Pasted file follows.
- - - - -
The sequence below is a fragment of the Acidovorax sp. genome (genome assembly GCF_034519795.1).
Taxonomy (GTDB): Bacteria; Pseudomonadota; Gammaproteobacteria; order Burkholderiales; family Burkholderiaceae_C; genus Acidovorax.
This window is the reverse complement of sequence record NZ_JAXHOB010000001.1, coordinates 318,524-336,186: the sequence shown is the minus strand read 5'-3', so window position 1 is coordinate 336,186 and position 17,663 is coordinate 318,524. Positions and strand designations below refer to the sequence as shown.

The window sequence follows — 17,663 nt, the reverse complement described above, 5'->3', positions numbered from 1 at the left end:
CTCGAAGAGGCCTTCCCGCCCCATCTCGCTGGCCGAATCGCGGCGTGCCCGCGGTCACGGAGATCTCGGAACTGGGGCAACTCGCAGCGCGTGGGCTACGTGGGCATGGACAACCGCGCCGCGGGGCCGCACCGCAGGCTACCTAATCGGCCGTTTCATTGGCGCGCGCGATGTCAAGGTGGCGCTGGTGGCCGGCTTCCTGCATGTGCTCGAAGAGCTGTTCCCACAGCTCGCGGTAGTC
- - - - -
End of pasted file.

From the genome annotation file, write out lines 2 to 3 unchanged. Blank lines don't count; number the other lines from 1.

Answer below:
Taxonomy (GTDB): Bacteria; Pseudomonadota; Gammaproteobacteria; order Burkholderiales; family Burkholderiaceae_C; genus Acidovorax.
This window is the reverse complement of sequence record NZ_JAXHOB010000001.1, coordinates 318,524-336,186: the sequence shown is the minus strand read 5'-3', so window position 1 is coordinate 336,186 and position 17,663 is coordinate 318,524. Positions and strand designations below refer to the sequence as shown.